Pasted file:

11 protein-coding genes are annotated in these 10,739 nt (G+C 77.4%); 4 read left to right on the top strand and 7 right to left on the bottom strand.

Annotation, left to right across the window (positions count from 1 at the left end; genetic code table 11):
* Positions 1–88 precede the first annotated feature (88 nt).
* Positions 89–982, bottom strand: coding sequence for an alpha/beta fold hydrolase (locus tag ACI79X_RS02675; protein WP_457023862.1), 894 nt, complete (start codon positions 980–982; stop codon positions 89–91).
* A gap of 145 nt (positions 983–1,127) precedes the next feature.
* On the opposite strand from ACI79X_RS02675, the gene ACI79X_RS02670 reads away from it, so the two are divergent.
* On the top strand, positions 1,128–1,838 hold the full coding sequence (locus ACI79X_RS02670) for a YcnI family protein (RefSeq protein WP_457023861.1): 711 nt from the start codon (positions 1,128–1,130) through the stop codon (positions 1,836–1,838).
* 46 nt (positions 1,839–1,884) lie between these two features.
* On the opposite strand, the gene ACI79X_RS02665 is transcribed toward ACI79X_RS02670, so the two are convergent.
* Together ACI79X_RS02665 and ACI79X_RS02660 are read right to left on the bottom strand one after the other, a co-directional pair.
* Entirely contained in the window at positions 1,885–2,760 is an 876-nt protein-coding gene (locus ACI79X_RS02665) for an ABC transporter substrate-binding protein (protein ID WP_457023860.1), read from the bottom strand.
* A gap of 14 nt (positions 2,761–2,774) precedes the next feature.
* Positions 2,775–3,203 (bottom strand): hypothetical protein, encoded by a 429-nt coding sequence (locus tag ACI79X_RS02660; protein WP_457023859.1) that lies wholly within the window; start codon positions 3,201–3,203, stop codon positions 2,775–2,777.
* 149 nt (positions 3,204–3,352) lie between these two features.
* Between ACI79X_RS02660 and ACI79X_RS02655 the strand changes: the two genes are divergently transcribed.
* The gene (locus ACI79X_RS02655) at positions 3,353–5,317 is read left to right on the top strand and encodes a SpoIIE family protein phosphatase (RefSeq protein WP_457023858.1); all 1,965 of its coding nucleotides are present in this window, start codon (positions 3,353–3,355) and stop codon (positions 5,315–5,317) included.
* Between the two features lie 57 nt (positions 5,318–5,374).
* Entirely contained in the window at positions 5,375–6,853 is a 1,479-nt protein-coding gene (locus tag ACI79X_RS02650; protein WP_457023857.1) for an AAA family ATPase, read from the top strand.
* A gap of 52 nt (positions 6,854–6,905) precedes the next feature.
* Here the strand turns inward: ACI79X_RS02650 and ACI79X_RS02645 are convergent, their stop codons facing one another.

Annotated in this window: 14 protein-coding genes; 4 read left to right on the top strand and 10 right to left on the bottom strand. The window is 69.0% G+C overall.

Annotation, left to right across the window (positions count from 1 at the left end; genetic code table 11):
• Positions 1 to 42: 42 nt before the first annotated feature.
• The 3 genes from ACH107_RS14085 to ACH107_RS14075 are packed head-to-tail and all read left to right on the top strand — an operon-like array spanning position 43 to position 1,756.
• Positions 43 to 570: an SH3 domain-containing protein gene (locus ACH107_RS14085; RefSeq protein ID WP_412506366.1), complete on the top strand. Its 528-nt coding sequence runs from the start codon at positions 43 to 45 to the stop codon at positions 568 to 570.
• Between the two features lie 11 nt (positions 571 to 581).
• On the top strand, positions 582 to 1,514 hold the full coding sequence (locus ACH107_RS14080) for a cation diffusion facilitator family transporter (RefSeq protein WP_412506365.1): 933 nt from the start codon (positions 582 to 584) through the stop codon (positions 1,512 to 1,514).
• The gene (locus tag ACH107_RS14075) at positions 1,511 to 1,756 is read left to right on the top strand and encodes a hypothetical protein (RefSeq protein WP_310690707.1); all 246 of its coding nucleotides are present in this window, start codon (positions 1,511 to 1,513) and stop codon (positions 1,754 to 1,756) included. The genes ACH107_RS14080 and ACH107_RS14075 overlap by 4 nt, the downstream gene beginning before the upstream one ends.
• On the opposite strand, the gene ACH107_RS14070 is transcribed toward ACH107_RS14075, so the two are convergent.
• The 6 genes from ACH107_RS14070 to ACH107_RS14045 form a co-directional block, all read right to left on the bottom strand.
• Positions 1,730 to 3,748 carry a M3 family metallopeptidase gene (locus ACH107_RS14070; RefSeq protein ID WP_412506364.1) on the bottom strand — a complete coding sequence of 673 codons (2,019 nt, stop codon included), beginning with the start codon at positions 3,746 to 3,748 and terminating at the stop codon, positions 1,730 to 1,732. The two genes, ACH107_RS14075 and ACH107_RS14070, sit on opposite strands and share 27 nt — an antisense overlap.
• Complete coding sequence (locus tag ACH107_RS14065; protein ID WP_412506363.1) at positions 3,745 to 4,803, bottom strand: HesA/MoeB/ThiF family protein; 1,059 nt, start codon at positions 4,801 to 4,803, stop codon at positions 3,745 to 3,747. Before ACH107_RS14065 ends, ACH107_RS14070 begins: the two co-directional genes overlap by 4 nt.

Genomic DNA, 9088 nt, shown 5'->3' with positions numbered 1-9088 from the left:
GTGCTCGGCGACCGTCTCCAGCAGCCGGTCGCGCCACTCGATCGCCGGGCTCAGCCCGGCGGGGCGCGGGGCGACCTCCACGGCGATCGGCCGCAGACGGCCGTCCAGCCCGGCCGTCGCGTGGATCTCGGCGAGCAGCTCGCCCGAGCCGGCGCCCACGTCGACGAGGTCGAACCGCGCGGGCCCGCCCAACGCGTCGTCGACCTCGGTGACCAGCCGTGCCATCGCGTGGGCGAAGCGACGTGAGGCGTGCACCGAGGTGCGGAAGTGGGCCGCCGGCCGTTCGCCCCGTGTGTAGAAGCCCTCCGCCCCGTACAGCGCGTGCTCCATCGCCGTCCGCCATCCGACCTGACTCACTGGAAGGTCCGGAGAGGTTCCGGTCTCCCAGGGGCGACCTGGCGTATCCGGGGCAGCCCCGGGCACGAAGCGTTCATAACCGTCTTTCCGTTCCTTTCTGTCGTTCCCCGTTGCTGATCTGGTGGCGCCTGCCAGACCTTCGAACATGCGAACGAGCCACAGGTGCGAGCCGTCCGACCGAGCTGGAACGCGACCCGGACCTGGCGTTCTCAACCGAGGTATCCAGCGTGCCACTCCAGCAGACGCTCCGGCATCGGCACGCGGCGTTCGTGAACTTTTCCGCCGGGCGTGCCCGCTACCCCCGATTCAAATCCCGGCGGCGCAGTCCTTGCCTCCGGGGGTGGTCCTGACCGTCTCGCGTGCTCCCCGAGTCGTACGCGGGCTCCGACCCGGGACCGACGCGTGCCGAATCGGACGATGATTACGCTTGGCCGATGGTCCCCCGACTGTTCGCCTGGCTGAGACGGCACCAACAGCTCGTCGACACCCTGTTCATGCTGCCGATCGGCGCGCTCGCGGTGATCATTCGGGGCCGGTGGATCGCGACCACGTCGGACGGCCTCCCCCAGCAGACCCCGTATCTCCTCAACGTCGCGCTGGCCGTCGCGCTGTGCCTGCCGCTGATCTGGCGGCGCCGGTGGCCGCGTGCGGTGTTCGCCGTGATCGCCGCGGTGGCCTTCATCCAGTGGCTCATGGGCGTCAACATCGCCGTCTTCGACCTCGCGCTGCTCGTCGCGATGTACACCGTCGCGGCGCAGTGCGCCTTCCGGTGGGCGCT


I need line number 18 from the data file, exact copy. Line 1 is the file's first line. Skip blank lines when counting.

* Entirely contained in the window at positions 5,375–6,853 is a 1,479-nt protein-coding gene (locus tag ACI79X_RS02650; protein WP_457023857.1) for an AAA family ATPase, read from the top strand.